Today’s Readings: PM Psalm 89:1-29; Isa. 59:15b-21; Phil. 2:5-11
A Reflection from the Rt. Rev. Shannon S. Johnston, Bishop
Originally published Nov. 2011
You know what the immaculate conception is, don’t you? Especially now around Christmas time, it’s likely that you’ll hear someone use the term. In Bible studies, at Christmas pageants, on TV, even in church services, someone speaks of the “Immaculate Conception” referring to the manner of Jesus’ birth. You know – that Jesus didn’t have a biological father because the Holy Spirit miraculously caused the Virgin Mary to conceive the Son of God in her womb. Wrong!
Contrary to quite wide-spread popular usage, the Immaculate Conception does not refer to the Biblical account of Jesus’ birth, but rather to a teaching about the Virgin Mary’s own birth.
Sacred tradition from the mid-100s tells us that the names of the Virgin Mary’s parents were Joachim and Anne (their day on our calendar is July 26. The “Immaculate Conception” teaches that from the instant of being conceived in the natural way in the womb of St. Anne, Mary herself was preserved from all stain of original sin. This is an official dogma of the Roman Catholic Church, celebrated on December 8.
Ironically, I’ve known a good many Roman Catholics who themselves confuse the definitions of the miraculous conception of Jesus and the immaculate conception of Mary. The dogma of the Immaculate Conception is an optional devotion for Anglicans, but it has no subscription in Protestant churches (indeed, many find it highly offensive). Personally, I think the teaching is valuable for trying to communicate something of the undeniable truth that the Virgin Mary is herself unique in all of human history.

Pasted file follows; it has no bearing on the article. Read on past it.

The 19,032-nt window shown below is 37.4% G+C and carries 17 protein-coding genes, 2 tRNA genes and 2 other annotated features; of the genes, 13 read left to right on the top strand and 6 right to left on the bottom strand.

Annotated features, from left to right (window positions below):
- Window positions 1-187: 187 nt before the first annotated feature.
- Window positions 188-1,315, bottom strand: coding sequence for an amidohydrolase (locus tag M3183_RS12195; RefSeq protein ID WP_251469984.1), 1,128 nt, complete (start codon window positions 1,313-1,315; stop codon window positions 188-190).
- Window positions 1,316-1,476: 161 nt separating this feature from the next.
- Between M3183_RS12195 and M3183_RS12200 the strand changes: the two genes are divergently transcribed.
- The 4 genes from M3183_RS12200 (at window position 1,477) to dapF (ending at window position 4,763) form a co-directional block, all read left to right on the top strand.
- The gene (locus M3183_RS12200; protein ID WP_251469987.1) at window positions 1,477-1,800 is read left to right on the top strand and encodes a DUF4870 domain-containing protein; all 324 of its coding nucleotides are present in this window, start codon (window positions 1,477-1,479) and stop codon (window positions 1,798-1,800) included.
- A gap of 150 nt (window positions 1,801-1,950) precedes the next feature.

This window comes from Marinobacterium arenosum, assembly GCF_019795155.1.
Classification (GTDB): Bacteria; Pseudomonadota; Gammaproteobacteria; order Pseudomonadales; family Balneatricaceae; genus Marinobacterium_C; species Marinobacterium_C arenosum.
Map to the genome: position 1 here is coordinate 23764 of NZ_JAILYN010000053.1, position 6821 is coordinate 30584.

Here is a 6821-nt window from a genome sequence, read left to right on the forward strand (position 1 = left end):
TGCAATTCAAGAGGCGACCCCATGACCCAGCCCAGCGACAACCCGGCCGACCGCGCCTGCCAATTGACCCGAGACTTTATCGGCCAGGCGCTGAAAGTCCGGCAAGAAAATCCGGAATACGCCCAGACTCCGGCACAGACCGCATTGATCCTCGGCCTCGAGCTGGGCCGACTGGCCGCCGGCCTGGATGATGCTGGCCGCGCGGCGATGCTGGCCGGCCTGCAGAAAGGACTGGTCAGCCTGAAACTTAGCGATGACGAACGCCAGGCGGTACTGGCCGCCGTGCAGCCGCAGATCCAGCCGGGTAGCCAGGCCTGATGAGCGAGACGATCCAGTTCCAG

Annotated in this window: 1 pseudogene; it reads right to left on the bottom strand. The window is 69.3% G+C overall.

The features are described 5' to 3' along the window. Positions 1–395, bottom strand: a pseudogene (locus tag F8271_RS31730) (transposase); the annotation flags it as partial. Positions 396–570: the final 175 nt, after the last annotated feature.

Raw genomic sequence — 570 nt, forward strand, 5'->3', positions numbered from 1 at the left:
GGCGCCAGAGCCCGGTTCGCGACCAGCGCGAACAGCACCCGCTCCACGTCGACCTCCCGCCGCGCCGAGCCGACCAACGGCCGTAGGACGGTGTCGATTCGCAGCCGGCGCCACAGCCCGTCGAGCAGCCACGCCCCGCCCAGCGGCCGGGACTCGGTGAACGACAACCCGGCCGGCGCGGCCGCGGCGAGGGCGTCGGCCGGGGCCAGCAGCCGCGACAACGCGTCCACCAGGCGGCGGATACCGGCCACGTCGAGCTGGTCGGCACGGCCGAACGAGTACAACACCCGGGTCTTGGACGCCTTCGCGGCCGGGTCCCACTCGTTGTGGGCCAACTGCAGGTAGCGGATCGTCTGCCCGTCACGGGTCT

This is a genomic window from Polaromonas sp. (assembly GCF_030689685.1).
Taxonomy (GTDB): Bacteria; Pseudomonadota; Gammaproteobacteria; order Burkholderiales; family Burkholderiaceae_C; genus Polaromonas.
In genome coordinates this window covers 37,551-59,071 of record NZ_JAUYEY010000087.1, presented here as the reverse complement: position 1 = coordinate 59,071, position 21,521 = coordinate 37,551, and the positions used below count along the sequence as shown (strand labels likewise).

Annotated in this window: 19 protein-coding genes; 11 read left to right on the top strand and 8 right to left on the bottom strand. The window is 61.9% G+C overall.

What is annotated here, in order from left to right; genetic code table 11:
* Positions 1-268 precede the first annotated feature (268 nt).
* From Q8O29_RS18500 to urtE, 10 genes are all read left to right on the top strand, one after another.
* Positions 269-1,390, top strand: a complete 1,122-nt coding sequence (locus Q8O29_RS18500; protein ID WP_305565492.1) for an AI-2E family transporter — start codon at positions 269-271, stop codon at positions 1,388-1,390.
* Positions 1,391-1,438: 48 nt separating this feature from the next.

Scriptural support for the Immaculate Conception is scant and slight (to say the least), which is why its supporters claim it to be principally a matter of divine revelation. Since the second century, Christ has been understood as the “second Adam,” and Mary as the “second Eve” – both terms referring to the Biblical truth that original sin was not involved in the creation of Adam and Eve. Freeing Mary from the stain and consequences of original sin gained further support from the title for Mary as “God-Bearer” (early 200s), the theological logic being that the one who carried and birthed God into humanity must be a perfectly pure vessel. God’s previous action saving Mary from original sin in St. Anne’s womb is then seen as an integral part of God’s plan and preparation for the birth of Jesus. Physiologically, theologically and poetically, mother Anne shares with daughter Mary a common view of that birth in the Bethlehem manger.